On Sunday night, my daughter said “I can’t wait to get back to school to work on my project, Daddy. I love what I am doing.”
Wouldn’t it be great if each student said those words to their parents on the night before school? Wouldn’t it be great if every student was totally engrossed in their inquiries. “It feels like playing” she said later.
The first half of the year, in many schools, can be very business-like. Some things that have always been on the agenda may now be expected to be done with consistency and quality. Some familiar things may be done in unfamiliar and better ways. Some new things may be added to the equation in order to take teaching and learning to the next level. This all takes time and effort. It is hard work.
In the second half of the year, however, there may be no surprises. So, focus on those narratives I mentioned above. Focus on working with students so that each day, each week and each month of their lives at school unfold as interesting, exciting, surprising stories of personal growth and learning. If some old habits need to be discarded to make that happen… discard them. If a few risks need to be taken to make that happen… lets take them. If a few people need to be challenged to make that happen… challenge them.
Teachers put a lot of work into figuring out what our students should or could be doing. But, we also need to take a good long look at why. How do we get our students to want to read, question, write, draw, build, listen, design, argue, solve, play, win, collaborate, research, experiment, notice, think…?
Each day, ask yourself these crucial questions:
Would I want to be a student in my class?
Would I be interested in what we are doing?
Would I be inspired by me?
Would this unit excite and motivate me?
Would this experience stimulate my curiosity?
Would I be at my best here?
You want the answers to those questions to be “ÿes”. You are teachers. It is your purpose in life for each of your students to feel that way. It is your source of pride and satisfaction when they do feel that way. It is what gives you a thrill and makes you feel as though all of your effort has real meaning.
Life may be short. But it is shorter when waiting for each day to end, when waiting for the weekend, when waiting for a meeting to be over, when waiting for the next holiday to come. This time is your time, and it is the most important time for your students.
It is their childhood. Help make it an amazing one.
Image by Patrick Breitenbrach
From what I have observed as a teacher and as a pedagogical leader, perhaps the fundamental questions teachers need to ask themselves are “do you know your personality, do you know how your personality affects the way you teach and do you know if your personality is willing to be malleable?”
To experiment with the pedagogical approaches that are shared on this blog, I have found that the following personality traits would be a good start:
– a curious person
– knowledgeable about all of the weird and wonderful things people do in their lives
– willing to learn from any experience, including those created by kids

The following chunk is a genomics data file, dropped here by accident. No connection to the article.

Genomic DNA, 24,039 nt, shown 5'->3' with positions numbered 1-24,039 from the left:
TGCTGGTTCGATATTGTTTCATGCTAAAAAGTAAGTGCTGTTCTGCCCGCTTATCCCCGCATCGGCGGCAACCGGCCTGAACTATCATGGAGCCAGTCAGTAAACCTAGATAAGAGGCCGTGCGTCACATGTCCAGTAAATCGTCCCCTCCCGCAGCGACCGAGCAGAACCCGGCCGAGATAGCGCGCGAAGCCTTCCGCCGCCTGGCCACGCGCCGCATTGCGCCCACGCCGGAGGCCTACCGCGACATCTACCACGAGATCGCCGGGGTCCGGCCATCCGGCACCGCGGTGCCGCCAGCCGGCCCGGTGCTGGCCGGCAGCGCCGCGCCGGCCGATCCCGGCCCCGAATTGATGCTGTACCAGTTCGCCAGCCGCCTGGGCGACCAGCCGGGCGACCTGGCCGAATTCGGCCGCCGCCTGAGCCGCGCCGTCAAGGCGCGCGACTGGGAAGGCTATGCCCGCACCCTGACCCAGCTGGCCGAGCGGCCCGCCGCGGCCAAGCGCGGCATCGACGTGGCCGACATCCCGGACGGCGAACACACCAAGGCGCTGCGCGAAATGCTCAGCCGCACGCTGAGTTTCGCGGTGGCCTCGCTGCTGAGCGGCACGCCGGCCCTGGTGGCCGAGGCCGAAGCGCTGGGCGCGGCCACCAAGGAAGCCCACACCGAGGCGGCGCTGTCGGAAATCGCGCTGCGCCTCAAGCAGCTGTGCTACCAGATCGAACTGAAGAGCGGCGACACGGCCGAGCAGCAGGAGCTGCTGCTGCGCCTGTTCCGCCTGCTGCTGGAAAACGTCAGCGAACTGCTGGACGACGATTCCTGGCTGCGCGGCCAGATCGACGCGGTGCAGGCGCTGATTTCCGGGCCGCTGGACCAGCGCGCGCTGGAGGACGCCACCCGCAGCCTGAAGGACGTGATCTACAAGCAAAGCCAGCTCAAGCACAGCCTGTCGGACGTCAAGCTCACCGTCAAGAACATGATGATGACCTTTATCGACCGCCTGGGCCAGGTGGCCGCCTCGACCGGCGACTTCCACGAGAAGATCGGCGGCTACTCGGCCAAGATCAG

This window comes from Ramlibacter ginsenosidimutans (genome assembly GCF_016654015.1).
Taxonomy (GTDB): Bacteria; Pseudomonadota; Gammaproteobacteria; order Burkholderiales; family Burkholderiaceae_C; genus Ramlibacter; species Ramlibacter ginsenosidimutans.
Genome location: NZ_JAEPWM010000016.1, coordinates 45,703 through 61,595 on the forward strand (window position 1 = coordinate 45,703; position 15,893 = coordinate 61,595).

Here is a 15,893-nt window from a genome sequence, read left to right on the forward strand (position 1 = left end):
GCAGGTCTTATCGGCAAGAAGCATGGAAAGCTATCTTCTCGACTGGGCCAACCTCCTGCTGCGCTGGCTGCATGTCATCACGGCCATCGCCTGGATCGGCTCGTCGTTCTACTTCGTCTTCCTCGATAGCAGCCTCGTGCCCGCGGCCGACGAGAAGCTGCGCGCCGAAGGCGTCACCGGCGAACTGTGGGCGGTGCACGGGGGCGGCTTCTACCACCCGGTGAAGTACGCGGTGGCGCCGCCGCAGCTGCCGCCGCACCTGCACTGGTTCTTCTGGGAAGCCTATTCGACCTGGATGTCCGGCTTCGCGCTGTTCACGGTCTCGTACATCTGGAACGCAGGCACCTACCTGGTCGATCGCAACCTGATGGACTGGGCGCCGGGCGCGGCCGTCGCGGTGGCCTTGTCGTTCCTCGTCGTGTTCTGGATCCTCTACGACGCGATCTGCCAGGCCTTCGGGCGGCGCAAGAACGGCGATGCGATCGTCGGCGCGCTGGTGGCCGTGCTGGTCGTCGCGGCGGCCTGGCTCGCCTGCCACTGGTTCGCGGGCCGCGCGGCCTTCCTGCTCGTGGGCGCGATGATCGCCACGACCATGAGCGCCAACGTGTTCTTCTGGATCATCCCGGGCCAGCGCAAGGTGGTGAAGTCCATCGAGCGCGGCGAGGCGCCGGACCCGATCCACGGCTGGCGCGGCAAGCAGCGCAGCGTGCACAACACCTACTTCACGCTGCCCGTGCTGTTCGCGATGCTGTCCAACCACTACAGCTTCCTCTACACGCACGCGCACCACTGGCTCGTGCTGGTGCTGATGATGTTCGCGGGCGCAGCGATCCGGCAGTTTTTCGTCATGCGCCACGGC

– willing to know your curriculum and treat it as a friend
– willing to allow uncertainty into your teaching domain
– willing to allow things to become messy
– willing to resist peer pressure to conform in order to do things that feel right for your students
– willing to reeducate parents so that they too may see learning differently
– willing to make things happen rather than dictate what happens
– willing to set aside your agenda in order to watch, listen to, notice and begin to understand your students
Many of us are this way already. But, others may become more like this…
To be a teacher who truly has an effect on students you must know learning. To know how to teach is not sufficient, instead you must become skilled and dexterous at noticing learning. And this is learning without predetermined boundaries. Contexts yes, boundaries no. For when we establish too narrowly the boundaries of learning we instantly rule out learning that is new and different.
To know learning, you must know life. An adult who “lives to work” will struggle here as a direct result of inevitably becoming rather narrow minded. An adult who is aware, who is regularly challenged and exposed by new situations, an adult with knowledge beyond her own area of expertise is much more likely to be able to see learning of different types.
This type of person sees and makes connections that enrich life in their classroom. Most of these connections are spontaneous and not planned for. This type of person responds to students in a way that makes the student feel that they are part of a wider world, not a classroom bubble. Connections are frequently made with media, knowledge, literature, ideas, people, businesses, organizations and aspects of society that lie within and beyond the walls of the school.
When this culture of connections exists in your classroom, learning can take many forms… sometimes being so “disguised” that it looks unlike learning in any traditional sense. Learning lies in the background and provides forward momentum for students regardless of what it is they are doing.